The international reputation of TEEX’s fire training reaches many corners of the globe, not the least of them, the coastal city of Bintulu, Malaysia. Officials with Bintulu Emergency & Safety Training Center first called on TEEX Emergency Services Training Institute (ESTI) five years ago, seeking advice on the construction of a fire training facility.
Once the facility was built, they continued to work with the TEEX International Programs office with the goal of becoming an international Cooperative Learning Center (CLC) and bringing TEEX training there. A major Malaysian industrial center and port, Bintulu is home to a large liquefied natural gas (LNG) complex.
International Training Director Brian Freeman said becoming a TEEX CLC involves a lengthy process that includes extensive research, an in-depth site visit and a 200- to 300-page comprehensive report to the ESTI management team for a final decision. Bintulu achieved CLC status in 2013.
And last fall, TEEX instructors traveled to Bintulu where they conducted 34 days of emergency response training in hazmat, fire, confined space and rescue topics. The courses were the first TEEX courses offered in Malaysia, Freeman said. (In photo, Elizabeth Morris of TEEX poses with a HazMat Operations student in Bintulu. TEEX HazMat classes were the first ProBoard deliveries in Malaysia. )
“We don’t do international deliveries until there has been an intensive inspection of the facility,” Freeman said. “We examine and evaluate the training props, water supply, water flow, safety procedures and standards, PPE, EMS and medical protocols, parking, restrooms and more. Our goal is that the training students receive at a TEEX CLC will duplicate what they could receive here at Brayton Fire Training Field. We are committed in ensuring the student’s experience exceeds their expectations.”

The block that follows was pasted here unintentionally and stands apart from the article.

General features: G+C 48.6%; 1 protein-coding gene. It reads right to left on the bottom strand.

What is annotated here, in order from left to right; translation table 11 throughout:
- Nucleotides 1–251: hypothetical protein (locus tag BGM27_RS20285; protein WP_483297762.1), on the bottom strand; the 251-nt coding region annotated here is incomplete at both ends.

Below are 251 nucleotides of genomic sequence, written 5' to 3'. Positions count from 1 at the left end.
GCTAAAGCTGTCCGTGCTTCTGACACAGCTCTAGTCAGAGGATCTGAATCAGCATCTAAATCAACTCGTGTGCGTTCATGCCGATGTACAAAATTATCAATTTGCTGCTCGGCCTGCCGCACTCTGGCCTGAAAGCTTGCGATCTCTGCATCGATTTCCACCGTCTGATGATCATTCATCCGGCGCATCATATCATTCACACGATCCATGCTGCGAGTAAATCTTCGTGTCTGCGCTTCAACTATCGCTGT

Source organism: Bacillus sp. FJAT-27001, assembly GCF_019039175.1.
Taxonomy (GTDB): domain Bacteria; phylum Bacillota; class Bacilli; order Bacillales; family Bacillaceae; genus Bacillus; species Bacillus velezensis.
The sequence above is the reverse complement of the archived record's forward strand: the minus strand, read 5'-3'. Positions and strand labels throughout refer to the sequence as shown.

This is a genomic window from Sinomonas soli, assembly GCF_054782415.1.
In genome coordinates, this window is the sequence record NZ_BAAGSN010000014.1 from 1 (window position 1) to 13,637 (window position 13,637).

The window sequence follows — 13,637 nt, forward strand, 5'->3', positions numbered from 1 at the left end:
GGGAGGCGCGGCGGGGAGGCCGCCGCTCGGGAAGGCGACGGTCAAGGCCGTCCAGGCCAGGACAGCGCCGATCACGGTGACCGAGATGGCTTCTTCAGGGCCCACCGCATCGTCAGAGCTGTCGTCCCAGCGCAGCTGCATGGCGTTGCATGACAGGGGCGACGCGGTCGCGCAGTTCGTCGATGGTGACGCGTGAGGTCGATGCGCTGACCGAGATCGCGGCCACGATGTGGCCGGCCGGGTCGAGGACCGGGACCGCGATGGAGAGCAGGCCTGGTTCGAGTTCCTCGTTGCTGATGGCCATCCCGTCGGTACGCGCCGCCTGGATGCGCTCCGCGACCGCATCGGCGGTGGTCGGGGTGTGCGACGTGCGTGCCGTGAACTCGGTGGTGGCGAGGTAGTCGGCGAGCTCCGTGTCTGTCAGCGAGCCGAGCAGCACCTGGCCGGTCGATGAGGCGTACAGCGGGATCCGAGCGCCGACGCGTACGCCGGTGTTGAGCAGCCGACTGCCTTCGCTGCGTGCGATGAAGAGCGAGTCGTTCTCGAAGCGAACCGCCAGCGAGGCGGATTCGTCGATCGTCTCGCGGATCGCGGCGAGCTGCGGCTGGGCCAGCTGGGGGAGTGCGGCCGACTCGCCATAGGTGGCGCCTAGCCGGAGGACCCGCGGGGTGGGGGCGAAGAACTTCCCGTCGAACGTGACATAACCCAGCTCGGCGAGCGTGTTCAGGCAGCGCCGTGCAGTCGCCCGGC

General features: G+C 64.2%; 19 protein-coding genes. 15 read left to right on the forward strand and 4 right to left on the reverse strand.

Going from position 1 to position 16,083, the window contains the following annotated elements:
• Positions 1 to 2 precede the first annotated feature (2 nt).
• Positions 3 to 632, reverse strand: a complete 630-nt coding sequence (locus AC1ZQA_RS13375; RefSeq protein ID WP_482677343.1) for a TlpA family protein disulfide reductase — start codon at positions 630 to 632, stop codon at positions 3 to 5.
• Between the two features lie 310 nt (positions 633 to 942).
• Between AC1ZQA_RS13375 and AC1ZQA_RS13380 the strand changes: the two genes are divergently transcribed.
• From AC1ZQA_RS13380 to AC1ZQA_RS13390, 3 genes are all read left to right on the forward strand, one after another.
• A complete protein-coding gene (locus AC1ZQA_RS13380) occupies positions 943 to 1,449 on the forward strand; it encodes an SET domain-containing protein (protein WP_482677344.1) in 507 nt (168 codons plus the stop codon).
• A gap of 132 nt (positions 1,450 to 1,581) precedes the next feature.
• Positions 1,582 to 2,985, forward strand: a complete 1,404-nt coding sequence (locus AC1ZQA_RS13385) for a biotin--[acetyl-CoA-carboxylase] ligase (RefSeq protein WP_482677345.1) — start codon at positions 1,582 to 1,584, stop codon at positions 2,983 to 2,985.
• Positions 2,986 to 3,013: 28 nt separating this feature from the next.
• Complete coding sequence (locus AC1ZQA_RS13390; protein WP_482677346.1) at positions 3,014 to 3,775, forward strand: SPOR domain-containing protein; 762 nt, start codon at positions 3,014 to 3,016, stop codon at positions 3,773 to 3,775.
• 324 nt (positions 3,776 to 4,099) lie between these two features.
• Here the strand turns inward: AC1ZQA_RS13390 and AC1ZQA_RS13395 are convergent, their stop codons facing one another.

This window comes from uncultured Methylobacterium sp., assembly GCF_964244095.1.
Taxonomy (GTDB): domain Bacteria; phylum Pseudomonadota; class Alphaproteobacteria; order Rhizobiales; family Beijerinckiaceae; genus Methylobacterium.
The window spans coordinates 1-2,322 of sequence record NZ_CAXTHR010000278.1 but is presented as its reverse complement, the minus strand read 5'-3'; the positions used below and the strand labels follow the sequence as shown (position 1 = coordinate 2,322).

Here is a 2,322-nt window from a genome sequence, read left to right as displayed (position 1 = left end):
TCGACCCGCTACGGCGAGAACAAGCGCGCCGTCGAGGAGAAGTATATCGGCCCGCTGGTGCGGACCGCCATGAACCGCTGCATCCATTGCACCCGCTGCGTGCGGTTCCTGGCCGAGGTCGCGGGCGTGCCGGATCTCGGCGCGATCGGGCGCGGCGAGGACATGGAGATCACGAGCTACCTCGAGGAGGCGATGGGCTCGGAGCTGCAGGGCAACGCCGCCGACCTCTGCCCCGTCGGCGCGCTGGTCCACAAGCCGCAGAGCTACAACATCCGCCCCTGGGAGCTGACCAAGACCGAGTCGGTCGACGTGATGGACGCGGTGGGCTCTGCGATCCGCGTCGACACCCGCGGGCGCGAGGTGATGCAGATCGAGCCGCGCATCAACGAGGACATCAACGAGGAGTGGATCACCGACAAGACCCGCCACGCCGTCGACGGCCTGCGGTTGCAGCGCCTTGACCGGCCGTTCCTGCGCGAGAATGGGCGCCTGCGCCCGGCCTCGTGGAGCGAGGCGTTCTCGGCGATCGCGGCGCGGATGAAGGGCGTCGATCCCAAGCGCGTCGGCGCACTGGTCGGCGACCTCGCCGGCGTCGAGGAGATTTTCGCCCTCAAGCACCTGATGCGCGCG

To ensure that the CLC instructors have the skills necessary to teach a specific course, they must have completed a TEEX training program at least one level above the course they are authorized to teach. All CLC curriculum also must be TEEX-approved, he added.(In photo at left, Dave Tritch delivers a rescue class in Malaysia.)
“The TEEX brand is huge internationally and it’s well-known and respected,” said Chris Framsted, International Training Coordinator. “You can’t walk into a firehouse in the world where they haven’t heard of us. Someone there will know TEEX. And all of our training meets the NFPA (National Fire Protection Association) standard, which is recognized across the world.
“We don’t seek out international CLCs, and we’re not trying to establish a foothold in another country,” Framsted added. “The goal is to be able to offer some of our basic training close by for international students who can’t afford to fly here. It is a very selective process and a huge investment for an organization seeking CLC approval.”
Currently, TEEX has six international CLCs. In addition to Bintulu, Malaysia, CLCs are operated in Brazil, Chile, Colombia, Panama and Mexico. TEEX is negotiating with organizations in three additional countries. Each CLC is subject to an annual inspection and contracts must be renewed each year.
“Our CLCs are a direct reflection on our agency, so we hold them to the same high standards as they would have here at a TEEX facility,” Freeman added. Read Fire and Rescue article about TEEX CLCs